Name: Sarita Lawler
Sarita Lawler has been teaching for only 15 weeks, but already she’s been making an impact at Katherine High School in the Northern Territory.
After completing her teaching degree at the Queensland University of Technology last year, Sarita found it tough going trying to find a good job in her home state. But when a job came up for a physical education (PE) teacher at Katherine High, Sarita realised it was just the job she was after.
“It’s been really good,” says Sarita of her first term and a half. “It’s been challenging but I like a challenge. It’s certainly not boring, like the Catholic high school I went to as a girl.
“And every classroom that I walk into, the kids all greet me with a big smile!”
Because Sarita is teaching students who have different levels of literacy and numeracy within the one class, she has had to find new ways to inspire and encourage her students.
But whatever problems some kids might have in the classroom evaporate once they hit the sporting field. Sarita says she’s in awe of the some of the students’ sporting prowess. “You feel like there’s nothing more you can show them – they’re so talented!”
But there’s more to physical education than just sports and games – Sarita also teaches her students important life skills that focus on nutrition, fitness and drug and alcohol abuse.
“A lot of the kids say that they’ll never use the things they learn in maths class in their real life,” says Sarita. “But these skills that I’m teaching them are something they can take with them and use for the rest of their lives.”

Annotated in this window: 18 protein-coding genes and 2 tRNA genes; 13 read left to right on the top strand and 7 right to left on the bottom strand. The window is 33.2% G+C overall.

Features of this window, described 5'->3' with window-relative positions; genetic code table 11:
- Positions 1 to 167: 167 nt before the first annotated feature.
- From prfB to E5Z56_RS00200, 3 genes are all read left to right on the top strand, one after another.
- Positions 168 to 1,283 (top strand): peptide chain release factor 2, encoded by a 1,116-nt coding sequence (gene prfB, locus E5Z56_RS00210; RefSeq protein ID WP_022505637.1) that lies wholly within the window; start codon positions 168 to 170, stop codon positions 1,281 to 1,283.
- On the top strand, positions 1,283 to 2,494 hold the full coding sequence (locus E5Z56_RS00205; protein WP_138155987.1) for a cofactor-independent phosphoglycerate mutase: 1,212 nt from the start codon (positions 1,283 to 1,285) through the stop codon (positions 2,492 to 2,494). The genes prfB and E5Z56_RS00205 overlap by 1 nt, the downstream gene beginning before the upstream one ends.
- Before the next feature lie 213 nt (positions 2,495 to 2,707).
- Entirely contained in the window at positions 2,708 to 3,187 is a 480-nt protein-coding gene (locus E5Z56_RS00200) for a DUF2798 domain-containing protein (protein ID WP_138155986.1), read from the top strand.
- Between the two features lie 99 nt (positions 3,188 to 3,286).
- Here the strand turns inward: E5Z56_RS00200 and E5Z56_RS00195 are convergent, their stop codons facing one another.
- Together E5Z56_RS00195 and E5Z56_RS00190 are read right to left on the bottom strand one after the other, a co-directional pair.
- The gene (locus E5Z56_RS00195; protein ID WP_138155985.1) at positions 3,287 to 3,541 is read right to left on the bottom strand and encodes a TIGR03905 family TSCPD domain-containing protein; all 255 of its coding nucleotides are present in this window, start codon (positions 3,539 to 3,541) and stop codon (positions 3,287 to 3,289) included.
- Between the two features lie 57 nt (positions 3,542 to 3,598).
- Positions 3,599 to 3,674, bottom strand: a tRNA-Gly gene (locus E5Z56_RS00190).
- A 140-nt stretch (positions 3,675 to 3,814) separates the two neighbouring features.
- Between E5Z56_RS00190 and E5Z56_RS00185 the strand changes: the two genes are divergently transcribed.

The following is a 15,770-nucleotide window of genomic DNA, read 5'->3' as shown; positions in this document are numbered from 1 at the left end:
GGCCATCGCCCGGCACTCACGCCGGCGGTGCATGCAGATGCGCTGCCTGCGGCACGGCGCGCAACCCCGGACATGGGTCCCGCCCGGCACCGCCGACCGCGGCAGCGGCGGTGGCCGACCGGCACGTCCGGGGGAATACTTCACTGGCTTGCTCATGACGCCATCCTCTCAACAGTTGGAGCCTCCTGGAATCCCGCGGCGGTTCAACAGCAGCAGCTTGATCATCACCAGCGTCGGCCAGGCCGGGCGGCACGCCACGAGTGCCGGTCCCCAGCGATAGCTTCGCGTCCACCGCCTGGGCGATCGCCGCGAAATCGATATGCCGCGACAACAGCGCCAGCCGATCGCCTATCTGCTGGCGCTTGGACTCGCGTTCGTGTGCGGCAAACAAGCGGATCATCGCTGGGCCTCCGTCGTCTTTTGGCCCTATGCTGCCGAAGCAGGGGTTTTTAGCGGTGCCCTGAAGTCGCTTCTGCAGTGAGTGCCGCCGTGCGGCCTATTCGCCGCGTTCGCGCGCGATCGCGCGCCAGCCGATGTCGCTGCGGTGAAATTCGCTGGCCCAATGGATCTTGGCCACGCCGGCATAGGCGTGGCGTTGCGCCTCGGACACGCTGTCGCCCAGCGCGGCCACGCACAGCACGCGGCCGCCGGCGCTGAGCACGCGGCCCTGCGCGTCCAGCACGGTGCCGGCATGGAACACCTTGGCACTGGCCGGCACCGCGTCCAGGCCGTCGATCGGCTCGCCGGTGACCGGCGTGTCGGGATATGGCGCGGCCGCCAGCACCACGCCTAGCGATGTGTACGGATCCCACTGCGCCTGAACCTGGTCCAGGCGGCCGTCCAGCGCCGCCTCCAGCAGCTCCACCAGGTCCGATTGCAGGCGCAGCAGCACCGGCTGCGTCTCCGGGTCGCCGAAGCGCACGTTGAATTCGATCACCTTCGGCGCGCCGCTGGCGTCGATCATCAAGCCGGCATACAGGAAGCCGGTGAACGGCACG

Sarita also includes a lot of Indigenous games in her classes as a way to educate her students about traditional and contemporary Indigenous culture.
“You can teach the kids about where the game comes from, and what they used to play them with,” she says.
“The kids love it, and some of them have even taught the rest of us games that they play in their own communities.”
Sarita is passionate about bringing Indigenous awareness to all kids, not just at Katherine High but at schools all over the country.
“There are so many ways that you can bring this knowledge to the kids – through history, physical education, health and social science,” she explains. “People just need to be open to new ideas.”